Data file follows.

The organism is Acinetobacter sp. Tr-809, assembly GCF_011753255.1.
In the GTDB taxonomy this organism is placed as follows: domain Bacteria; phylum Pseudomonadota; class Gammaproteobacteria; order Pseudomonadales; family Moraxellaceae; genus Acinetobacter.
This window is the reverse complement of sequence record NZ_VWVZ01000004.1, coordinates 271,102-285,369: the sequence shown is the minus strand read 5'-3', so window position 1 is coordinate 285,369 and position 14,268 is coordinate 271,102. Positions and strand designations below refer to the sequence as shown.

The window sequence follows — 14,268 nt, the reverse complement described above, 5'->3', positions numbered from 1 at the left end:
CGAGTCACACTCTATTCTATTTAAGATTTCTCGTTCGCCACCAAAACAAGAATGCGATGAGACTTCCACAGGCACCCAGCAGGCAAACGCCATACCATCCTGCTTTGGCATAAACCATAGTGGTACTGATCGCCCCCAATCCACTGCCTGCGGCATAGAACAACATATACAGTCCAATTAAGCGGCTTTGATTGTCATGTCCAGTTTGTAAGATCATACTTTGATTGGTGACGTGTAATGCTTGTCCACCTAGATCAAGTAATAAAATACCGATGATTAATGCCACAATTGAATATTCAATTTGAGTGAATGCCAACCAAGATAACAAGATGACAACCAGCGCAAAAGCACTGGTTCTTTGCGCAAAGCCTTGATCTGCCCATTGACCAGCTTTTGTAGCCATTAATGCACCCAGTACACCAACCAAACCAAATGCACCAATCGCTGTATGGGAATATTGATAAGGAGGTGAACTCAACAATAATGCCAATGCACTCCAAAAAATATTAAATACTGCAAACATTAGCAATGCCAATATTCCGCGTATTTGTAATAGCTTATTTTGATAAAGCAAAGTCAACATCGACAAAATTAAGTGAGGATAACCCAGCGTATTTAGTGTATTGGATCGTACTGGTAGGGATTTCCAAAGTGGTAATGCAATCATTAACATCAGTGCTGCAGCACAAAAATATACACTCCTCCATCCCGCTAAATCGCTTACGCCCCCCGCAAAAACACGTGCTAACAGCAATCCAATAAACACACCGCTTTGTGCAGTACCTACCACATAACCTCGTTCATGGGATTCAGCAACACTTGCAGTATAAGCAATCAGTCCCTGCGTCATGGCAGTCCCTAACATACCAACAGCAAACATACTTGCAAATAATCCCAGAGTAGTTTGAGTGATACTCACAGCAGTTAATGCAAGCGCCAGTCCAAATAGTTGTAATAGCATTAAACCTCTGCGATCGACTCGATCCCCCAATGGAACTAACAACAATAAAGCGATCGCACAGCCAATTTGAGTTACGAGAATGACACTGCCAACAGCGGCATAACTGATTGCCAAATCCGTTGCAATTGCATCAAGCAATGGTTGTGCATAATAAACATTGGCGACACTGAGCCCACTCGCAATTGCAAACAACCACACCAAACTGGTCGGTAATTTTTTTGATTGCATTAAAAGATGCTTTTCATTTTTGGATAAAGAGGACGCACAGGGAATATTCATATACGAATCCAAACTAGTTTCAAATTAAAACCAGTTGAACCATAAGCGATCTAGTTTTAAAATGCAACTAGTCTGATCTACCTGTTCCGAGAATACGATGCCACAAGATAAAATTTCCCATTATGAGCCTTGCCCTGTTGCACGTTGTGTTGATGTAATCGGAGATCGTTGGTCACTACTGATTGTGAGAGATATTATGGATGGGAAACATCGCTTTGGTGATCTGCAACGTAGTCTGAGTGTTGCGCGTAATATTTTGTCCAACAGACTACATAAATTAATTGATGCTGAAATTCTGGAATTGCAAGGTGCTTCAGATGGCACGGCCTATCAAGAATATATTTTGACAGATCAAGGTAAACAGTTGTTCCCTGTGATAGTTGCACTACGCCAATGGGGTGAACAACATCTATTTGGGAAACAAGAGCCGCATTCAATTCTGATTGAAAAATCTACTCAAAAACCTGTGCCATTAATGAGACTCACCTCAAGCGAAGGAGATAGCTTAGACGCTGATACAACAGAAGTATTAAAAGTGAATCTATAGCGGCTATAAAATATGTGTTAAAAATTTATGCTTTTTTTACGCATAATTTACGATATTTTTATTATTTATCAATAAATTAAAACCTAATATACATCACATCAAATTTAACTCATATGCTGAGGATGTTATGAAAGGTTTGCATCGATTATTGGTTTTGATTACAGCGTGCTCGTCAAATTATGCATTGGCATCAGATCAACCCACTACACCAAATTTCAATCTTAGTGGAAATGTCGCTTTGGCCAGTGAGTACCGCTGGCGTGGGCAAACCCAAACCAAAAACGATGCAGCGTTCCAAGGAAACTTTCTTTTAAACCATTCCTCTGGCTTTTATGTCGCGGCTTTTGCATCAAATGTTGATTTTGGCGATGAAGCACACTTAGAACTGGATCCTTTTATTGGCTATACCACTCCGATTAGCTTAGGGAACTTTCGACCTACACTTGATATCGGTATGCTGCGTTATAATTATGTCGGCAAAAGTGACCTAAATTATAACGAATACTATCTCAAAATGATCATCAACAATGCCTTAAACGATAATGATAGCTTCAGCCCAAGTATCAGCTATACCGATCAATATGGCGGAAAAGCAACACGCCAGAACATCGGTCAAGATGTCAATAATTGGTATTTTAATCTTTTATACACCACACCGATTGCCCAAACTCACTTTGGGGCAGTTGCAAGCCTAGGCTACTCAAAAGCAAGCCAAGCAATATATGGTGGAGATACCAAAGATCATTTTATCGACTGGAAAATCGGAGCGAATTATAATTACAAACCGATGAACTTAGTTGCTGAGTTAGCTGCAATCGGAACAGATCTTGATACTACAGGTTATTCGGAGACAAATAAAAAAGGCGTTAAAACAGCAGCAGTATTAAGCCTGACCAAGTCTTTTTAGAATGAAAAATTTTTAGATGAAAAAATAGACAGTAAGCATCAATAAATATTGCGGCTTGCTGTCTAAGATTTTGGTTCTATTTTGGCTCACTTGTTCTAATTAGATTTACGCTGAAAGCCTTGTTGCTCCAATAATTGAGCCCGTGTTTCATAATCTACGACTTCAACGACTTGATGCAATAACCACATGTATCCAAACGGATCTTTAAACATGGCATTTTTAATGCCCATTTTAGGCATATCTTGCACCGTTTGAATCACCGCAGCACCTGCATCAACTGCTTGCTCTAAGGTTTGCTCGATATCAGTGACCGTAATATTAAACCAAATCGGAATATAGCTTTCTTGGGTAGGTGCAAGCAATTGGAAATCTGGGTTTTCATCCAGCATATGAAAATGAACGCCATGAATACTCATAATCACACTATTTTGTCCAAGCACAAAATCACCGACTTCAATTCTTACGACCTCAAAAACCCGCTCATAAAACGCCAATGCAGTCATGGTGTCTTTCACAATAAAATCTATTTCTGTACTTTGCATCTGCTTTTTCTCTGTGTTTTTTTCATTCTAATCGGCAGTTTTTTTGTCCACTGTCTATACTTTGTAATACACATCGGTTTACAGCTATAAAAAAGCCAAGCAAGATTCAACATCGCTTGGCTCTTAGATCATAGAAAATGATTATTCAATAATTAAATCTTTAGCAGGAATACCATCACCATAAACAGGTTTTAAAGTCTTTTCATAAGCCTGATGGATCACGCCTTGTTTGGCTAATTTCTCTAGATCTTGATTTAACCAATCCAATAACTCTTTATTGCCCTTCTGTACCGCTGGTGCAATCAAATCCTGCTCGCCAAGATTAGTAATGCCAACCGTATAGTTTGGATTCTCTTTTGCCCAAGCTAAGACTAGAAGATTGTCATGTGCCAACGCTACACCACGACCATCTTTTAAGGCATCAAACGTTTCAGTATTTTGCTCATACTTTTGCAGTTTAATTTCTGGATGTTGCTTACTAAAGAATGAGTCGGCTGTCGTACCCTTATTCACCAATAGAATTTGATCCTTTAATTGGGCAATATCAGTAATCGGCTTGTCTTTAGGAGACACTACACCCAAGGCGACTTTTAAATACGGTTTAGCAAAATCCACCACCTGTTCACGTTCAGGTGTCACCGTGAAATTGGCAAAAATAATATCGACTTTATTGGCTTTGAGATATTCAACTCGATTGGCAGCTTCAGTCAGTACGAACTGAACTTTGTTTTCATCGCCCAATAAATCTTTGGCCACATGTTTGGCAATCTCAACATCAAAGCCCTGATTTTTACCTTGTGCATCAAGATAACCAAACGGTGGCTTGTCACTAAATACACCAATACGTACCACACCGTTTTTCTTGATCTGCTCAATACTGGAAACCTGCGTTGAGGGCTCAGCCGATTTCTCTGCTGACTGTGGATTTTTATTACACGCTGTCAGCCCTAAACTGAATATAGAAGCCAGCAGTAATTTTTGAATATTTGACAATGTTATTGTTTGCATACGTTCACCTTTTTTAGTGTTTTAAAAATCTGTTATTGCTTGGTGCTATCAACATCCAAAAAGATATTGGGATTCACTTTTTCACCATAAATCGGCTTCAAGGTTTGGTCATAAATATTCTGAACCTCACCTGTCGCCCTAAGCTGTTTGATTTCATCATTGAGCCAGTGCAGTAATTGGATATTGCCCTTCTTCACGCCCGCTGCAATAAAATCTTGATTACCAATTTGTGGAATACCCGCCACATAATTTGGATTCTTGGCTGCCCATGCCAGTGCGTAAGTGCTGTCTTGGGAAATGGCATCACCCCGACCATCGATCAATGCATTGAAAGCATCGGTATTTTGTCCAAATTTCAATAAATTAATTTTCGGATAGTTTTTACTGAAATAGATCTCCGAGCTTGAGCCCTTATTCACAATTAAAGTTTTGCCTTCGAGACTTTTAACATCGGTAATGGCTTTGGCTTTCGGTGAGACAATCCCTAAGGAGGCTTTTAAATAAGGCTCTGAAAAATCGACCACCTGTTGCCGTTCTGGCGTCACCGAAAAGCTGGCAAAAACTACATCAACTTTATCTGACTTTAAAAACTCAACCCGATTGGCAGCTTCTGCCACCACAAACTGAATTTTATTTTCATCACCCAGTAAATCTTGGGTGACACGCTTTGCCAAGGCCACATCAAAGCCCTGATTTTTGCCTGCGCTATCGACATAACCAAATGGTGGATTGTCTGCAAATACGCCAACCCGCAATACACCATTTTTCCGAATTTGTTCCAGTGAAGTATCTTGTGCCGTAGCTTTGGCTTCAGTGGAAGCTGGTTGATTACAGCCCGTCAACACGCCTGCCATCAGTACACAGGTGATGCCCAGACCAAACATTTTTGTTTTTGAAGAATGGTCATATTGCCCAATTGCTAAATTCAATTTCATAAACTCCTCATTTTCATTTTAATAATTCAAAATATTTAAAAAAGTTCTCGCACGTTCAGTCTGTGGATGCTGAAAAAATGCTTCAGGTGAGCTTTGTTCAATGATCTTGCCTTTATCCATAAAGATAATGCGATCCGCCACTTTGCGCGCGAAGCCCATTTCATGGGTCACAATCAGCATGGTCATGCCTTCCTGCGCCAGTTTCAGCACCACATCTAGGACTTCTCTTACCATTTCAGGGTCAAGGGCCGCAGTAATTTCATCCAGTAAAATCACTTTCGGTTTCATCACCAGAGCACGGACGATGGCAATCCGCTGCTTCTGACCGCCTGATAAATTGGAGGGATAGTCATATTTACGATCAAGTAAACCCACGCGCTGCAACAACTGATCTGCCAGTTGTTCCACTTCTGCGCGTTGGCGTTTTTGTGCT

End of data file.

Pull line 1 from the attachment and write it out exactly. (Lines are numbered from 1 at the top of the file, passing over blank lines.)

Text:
The organism is Acinetobacter sp. Tr-809, assembly GCF_011753255.1.